If you have worked for your employer continuously for 12 months or more, you are entitled to up to 12 months of unpaid parental leave under the National Employment Standards in the Fair Work Act 2009. This includes casual employees who have been employed by their employer on a regular and systematic basis for a period of at least 12 months.


You can also request a further 12 months period of leave from your employer therefore accessing 24 months in total.  Your request must be in writing and given to your employer at least 4 weeks before the end of your initial period of parental leave. Your employer must respond in writing within 21 days, stating whether they grant or refuse your request.

The rules around taking unpaid parental leave stipulate that if one person is taking the leave; it must be taken in a single continuous period, leave can start up to 6 weeks before the expected birth or placement of the child, or earlier if the employer and employee agree and lastly, leave may start at any time within a 12 month period after the birth or placement of the child. 

The rules are slightly different if two people are sharing unpaid parental leave; you are entitled to no more than 24 months in total, if the employee that takes leave first is not pregnant then leave must start from the date of birth or placement of the child, both employees may take leave at the same time for a maximum period of 8 weeks, leave must be taken within 12 months of the birth or placement of the child and any concurrent leave may be taken in separate periods.

 If you are pregnant and want to work the six weeks before birth you may be asked by your employer to provide a medical certificate containing the following:

  • a statement saying whether you are fit for work
  • if you are fit for work, a statement of whether it is inadvisable for you to continue in your current position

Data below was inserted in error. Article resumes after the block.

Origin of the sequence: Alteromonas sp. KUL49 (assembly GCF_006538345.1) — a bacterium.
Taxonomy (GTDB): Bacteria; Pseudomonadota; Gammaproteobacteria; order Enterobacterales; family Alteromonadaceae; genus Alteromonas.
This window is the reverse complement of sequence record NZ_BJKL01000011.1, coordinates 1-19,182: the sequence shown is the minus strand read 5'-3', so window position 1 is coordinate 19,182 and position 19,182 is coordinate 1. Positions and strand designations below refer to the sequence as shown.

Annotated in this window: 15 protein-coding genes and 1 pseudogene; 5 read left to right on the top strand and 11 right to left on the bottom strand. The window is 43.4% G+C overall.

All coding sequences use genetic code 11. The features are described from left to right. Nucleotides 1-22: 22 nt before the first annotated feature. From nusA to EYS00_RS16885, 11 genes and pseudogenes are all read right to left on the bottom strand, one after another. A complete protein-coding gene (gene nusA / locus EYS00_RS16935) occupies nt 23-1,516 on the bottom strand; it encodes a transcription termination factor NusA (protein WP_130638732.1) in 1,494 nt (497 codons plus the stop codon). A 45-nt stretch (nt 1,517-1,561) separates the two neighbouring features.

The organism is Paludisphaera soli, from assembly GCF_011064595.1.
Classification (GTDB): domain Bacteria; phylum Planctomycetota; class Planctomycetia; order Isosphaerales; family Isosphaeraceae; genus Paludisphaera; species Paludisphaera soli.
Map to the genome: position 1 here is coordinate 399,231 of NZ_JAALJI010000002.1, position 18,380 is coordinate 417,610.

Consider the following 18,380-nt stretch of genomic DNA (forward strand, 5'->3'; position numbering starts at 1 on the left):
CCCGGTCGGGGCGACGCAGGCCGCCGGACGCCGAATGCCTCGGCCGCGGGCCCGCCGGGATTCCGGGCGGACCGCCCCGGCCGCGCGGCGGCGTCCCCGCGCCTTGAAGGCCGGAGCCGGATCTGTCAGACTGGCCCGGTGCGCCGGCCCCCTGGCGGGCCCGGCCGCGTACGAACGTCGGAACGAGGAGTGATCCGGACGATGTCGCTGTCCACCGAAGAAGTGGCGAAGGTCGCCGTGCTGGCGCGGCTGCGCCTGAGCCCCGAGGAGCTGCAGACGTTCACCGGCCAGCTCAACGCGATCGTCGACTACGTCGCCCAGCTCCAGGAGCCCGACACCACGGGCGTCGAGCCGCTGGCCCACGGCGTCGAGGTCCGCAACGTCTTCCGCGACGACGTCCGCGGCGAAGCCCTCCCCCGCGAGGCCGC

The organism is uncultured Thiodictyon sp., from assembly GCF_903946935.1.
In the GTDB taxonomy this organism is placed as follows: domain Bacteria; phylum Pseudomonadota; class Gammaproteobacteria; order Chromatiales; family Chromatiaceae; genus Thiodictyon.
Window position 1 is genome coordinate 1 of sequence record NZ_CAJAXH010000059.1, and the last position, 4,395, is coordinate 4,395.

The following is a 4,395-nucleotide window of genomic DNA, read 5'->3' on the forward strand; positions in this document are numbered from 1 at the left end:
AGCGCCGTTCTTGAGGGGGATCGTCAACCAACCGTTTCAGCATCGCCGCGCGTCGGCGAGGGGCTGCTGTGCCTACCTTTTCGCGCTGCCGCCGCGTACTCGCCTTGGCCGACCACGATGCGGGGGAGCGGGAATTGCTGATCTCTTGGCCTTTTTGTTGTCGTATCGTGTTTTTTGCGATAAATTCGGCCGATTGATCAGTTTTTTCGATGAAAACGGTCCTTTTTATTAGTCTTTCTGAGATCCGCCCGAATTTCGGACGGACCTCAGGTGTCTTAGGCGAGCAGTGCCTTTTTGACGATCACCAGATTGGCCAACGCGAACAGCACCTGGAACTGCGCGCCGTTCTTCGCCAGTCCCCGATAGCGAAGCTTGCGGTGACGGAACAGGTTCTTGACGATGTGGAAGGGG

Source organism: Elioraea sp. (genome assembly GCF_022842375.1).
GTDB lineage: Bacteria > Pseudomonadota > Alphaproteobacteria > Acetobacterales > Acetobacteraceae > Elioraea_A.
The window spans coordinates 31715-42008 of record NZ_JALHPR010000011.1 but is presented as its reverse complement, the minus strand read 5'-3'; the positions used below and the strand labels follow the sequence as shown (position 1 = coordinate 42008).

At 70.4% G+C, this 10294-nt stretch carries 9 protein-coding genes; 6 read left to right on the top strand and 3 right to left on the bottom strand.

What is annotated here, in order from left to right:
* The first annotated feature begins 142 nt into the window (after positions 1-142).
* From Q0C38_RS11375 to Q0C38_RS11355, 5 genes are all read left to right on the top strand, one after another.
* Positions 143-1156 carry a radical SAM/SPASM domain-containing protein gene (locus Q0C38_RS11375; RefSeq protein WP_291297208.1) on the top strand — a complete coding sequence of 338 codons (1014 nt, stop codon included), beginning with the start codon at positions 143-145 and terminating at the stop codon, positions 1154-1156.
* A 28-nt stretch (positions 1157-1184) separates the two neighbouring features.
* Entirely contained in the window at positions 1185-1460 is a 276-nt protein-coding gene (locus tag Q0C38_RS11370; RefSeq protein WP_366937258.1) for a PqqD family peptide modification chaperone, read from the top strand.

Your employer may require you to take a period of unpaid parental leave as soon as possible if you:

  • fail to provide the requested medical certificate within seven days of the request or,
  • provide a certificate that says you are unfit for work

If you are unfit for work, you may be eligible for unpaid special maternity leave.

As a pregnant employee, you have an entitlement to be transferred to an 'appropriate safe job'.  This entitlement only applies if you have provided evidence, e.g. a medical certificate that would satisfy a reasonable person that you are fit for work, but that it is inadvisable for you to continue in your current position during a period because of illness, pregnancy related risks or hazards associated with that position.

If the requirement is met and there is an appropriate safe job available, you must be transferred to that job for the risk period, with no other change to your terms and conditions of employment. You will be paid at your full rate of pay for the position you were in before the transfer.

If there is no appropriate safe job available, and you are entitled to unpaid parental leave then you are entitled to take paid ‘no safe job leave’ for the risk period, and be paid at their base rate of pay for ordinary hours of work during the risk period.

If there is no appropriate safe job available, and you are not entitled to unpaid parental leave then you are entitled to take unpaid ‘no safe job leave’ for the risk period.


  • Consultation and the Return to Work Guarantee

All employees on unpaid parental leave are entitled to be kept informed of decisions by their employer that will have a significant effect on the status, pay or location of their pre-parental leave position. The employer must take all reasonable steps to give the employee information about any such decisions and an opportunity to discuss them.

 An employee is guaranteed to return to work immediately following a period of unpaid parental leave, entitling them to the following:

  •  their pre-parental leave position, or,
  • if that position no longer exists, an available position for which they are qualified and suited, which is nearest in status and pay to their pre-parental leave position


Contact the SDA on 4961 4694 before you go on parental leave to check your rights and entitlements.